There exists considerable evidence from the field of psychiatry to indicate a definite relationship between the sex glands and the brain, and that the degeneration of the latter organ is usually accompanied by a degeneration of the former. Sir Frederick Mott found that the testicles in 27 cases of dementia praecox show atrophy of the seminiferous tubules and absence of spermatogenesis. The similarity between the state of the testicles and that of the brain suggests that this disease might result from a premature atrophy of the gonads, commencing at puberty or early adolescence and becoming more marked until it culminates in impotency accompanied by cerebral involution. In this connection it should be noted that the majority of these insane subjects studied by Mott were habitual masturbators, which practice should have a relation to their testicular degeneration, which Mott considers the primary cause of their brain involution and degeneration. Mott's observations were confirmed by Obregia, Parhon and Urechia(?) who also found degeneration of the seminiferous tubules and absence of spermatogenesis in dementia praecox. These investigators conclude that spermatozoa may have an internal function that is necessary for the normal metabolism of the brain, and that dementia praecox may be due to an alteration or deficiency of their production due to degeneration of the seminiferous tubules of auto-intoxication.
That the latter may result from masturbation and sexual excess in causing a chemical withdrawal from the circulation of lecithin, cholesterin and phosphorus compounds necessary for the nutrition of the brain (all of which substances are especially abundant in the semen), is indicated by the studies of the eminent American neurologist and psychiatrist, Dr. E.C. Spitzka, a celebrated brain anatomist who was formerly president of the New York Neurological Society. In his psychiatric textbook, "Insanity, Its Classification, Diagnosis and Treatment," Dr.Spitzka writes:
"That a connection between the development of the mind and the male genitals exists is indisputable. Even if we assume that the defective development of the genital system found in brain monstrosities, idiots, imbeciles, original monomaniacs and the periodically insane is an accidental accompaniment of the neural maldevelopment, we must admit the convincing proof that the early extirpation of the testicles, as in eunuchs and castrated animals, exerts and influence on the mental complexion and development.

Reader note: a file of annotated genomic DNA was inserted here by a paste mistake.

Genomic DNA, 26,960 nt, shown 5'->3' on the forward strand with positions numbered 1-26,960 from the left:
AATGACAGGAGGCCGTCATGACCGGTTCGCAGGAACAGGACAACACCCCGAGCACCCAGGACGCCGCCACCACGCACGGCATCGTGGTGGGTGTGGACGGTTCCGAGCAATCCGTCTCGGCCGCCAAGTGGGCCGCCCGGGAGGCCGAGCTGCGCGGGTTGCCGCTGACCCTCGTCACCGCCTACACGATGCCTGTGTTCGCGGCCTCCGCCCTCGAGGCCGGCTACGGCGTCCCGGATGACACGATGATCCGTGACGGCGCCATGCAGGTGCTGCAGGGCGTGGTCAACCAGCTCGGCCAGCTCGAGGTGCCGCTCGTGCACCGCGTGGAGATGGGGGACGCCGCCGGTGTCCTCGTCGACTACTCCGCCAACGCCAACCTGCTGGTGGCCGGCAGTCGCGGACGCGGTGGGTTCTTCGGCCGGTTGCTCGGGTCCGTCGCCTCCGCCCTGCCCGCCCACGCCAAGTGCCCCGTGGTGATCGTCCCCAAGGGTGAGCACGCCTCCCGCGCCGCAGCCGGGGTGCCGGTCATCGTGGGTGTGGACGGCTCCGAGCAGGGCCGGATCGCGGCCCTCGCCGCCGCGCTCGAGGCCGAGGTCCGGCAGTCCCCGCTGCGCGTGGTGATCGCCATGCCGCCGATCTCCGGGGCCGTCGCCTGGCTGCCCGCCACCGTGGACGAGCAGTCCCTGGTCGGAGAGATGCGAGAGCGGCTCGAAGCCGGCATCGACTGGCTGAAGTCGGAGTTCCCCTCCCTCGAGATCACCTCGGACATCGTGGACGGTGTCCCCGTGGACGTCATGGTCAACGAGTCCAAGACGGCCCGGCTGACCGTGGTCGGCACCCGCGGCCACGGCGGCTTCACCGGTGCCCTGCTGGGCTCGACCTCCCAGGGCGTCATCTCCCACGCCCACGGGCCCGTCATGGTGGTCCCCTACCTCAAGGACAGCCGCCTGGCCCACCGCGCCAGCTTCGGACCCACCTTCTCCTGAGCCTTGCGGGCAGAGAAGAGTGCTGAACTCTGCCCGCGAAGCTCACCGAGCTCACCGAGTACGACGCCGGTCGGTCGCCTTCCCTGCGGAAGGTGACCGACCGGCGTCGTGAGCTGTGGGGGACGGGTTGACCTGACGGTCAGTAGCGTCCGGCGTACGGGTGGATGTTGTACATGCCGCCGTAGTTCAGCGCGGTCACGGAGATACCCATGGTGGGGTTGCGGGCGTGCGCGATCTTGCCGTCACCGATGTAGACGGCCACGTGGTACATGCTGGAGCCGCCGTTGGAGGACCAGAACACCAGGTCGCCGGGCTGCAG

"The functional abuse of the male sexual apparatus is of more general importance to the alienist than its organic affections. Excessive venery and masturbation have from time immemorial been supposed to exert a deleterious influence on the nervous system, and may provoke insanity, partly through their weakening effect on the general nutrition. That there is a close connection between pathological nervous states and the sexual function is exemplified in the satryriasis of mania and in the early stages of paretic dementia, as well as in the sexual delusions of manomania, and abnormal genital sensations of that condition. In the former case the sexual exaltation is a result, in the latter the genital sensations are collateral phenomena of the psychosis, but there are certain cases in which, while an original predisposition may have existed, masturbation is the factor responsible for the production of insanity."
In his "Masturbatic Insanity," Dr. Spitzka presents a study of twelve cases of insanity, all of which he attributes to masturbation. He claims that the occurrence of psychoses as the result of masturbation is primarily due to arrested brain nutrition. This results from the withdrawal from the circulation of brain-nourishing lecithin and other phosphorus compounds through excessive seminal discharges. For we must remember that lecithin is a chief constituent of the myelin sheaths of nerve- cells and essential for their activity, during which it is consumed--for it is the nerve-oil that keeps the fire of nerve and brain activity burning. Since lecithin is also a principal constituent of the semen, we can readily understand why excessive sexual activity should lead to lecithin deficiency and undernutrition of nerve and brain cells.